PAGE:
woman pushing from inside a chain link fenceIn my twenties and thirties, anger was my weapon of choice. Growing up with an alcoholic father and a people-pleasing mother, I soon realized that being angry prevented others from taking advantage of me. Anger helped me feel powerful, strong, and in control.

I stormed through life, defending and protecting myself against every threat, insult, and should that came my way.

  • When a family member told me how to live my life, I rebelled. Anger was my ally.
  • When my father ordered me around, I disobeyed. Anger was my ally.
  • When a friend hurt me, I turned away. Anger was my ally.

My mother was an innocent, naive soul. Her sweetness, unfortunately, encouraged a lot of people to order her around — and she willingly did their bidding. She couldn’t stand up to any of them. She couldn’t stand up to my father.

So I made the decision rather early in life that no one would treat me that way. Anger became my best friend.

Being angry stopped others in their tracks. They didn’t have the courage to make demands, or be rude to me. And that gave me even more incentive to walk through life, guarded and defended.

But, here’s the thing. I didn’t like being angry. It didn’t feel good in my body or mind.

What do I know now that I didn’t know back then? Anger kept me safe. It protected me. But it was a false sense of protection. And yet, I needed anger to walk with me through that season of life. Until I learned that receiving anger’s message and learning to be undefended is the real deal.

If you struggle with anger, don’t beat yourself up even more. Anger is a necessary emotion — but we must learn how to listen to it, heed its message, and allow the energy to move through us.

How is anger useful, you ask.

It is anger that lets us know a boundary is being violated.

Those who won’t let themselves feel the emotion of anger:

* stay in unhealthy relationships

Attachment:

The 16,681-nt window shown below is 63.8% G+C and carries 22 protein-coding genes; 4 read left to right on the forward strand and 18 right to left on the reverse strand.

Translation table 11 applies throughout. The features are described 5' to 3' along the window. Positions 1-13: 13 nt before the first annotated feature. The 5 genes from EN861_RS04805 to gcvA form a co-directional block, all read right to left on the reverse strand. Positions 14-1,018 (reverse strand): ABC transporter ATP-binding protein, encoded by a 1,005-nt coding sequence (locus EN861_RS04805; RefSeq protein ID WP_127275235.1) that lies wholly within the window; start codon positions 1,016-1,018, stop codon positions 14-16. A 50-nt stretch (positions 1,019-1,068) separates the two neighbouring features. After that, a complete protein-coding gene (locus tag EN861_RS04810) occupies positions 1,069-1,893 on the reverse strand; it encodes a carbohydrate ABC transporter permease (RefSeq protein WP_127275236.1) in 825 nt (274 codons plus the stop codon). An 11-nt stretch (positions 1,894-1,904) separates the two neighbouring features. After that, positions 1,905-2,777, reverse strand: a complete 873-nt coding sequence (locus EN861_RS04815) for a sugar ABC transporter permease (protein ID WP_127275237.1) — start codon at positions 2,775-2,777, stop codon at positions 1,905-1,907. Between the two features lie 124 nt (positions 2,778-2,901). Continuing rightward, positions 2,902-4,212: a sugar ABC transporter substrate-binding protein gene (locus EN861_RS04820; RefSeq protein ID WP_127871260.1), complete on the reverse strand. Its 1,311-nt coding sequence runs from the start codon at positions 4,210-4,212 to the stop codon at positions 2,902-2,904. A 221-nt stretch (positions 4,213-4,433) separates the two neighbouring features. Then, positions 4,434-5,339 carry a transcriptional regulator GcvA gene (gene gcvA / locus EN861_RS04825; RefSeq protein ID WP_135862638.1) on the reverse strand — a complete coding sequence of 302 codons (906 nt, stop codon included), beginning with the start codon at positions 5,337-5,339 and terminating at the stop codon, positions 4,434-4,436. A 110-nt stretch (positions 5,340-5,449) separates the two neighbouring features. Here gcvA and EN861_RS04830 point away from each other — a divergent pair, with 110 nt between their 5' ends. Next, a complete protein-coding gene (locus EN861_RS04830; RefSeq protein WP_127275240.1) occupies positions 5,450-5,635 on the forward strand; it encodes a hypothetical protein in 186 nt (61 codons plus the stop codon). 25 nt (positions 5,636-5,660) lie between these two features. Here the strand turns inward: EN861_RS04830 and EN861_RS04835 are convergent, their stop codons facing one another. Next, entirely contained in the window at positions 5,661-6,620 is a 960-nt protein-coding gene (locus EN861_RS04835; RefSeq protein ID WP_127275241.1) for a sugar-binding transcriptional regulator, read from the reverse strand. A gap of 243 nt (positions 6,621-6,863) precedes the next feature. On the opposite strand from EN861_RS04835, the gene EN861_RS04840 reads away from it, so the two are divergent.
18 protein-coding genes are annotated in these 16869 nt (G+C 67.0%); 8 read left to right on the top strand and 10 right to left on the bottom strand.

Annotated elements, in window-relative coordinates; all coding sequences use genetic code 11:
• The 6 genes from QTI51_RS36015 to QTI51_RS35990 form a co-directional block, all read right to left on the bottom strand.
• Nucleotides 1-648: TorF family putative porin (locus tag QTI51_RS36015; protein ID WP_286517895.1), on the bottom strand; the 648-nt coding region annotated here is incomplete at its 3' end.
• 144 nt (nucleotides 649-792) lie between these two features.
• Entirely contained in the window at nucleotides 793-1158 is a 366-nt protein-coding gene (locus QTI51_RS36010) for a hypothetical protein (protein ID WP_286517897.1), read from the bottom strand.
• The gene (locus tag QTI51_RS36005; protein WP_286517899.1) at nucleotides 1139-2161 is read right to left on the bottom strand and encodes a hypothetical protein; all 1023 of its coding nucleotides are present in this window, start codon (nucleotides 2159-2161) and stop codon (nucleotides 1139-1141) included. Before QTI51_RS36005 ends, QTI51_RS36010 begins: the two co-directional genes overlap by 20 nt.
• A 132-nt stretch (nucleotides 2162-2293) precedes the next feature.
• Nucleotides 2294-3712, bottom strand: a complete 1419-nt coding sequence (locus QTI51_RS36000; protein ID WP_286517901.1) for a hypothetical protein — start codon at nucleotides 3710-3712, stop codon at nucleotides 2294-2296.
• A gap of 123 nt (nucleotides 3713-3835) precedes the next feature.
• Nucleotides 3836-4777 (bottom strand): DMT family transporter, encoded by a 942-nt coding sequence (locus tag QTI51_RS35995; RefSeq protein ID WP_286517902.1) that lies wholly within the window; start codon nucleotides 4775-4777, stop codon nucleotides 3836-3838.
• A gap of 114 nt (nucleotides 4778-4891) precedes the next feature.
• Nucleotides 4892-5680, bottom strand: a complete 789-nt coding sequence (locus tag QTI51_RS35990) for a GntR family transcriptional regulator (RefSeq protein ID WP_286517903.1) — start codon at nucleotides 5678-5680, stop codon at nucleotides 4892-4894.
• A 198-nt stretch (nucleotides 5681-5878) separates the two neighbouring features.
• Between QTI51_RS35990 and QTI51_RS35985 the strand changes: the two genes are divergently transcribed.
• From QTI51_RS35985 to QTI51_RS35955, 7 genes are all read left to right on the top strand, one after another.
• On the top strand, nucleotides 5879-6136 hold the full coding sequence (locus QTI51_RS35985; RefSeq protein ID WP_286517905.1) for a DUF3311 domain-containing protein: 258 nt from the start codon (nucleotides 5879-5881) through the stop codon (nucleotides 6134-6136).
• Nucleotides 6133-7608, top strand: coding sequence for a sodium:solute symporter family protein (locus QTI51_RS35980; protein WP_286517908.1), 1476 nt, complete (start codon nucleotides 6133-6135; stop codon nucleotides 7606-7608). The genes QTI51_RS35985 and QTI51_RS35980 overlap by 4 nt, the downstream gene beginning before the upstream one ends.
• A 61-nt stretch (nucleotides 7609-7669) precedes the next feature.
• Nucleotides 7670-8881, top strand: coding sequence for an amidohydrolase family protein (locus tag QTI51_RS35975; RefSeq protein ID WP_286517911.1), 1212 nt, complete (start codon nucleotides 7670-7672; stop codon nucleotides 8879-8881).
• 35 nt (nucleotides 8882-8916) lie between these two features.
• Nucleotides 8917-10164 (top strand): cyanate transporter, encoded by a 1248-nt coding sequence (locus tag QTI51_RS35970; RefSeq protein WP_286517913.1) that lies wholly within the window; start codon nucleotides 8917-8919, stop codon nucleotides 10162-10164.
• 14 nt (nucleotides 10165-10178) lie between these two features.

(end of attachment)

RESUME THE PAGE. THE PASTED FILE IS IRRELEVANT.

* are more prone to abuse: physical, mental, verbal, and emotional

* don’t know how to take care of themselves

* take care of everyone else in their lives

* allow others to get away with all kinds of demands

No emotion is negative. Every emotion has a purpose in our lives. The problem is, we don’t know how to listen to it and work with its messages.

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2 Comments

  1. nalini on February 4, 2020 at 11:31 am

    How do I manage anger? Especially when the person I am angry with is in front of me?
    I feel anything said out of anger may spoil the relationship even more.

    I answered your question in more detail on the first post. Anger is about setting healthy boundaries. Those who don’t like conflict try to suppress their anger in the interests of a peaceful relationship. I’m not sure what your relationship dynamics are. So I can’t offer you a complete answer. You have to ask yourself: Where am I afraid of speaking my truth? Does this preserve the relationship but make me deeply unhappy?

    Hope these thoughts are useful.

  2. nalini on February 12, 2020 at 2:38 pm

    Thank you so much for sharing these thoughts

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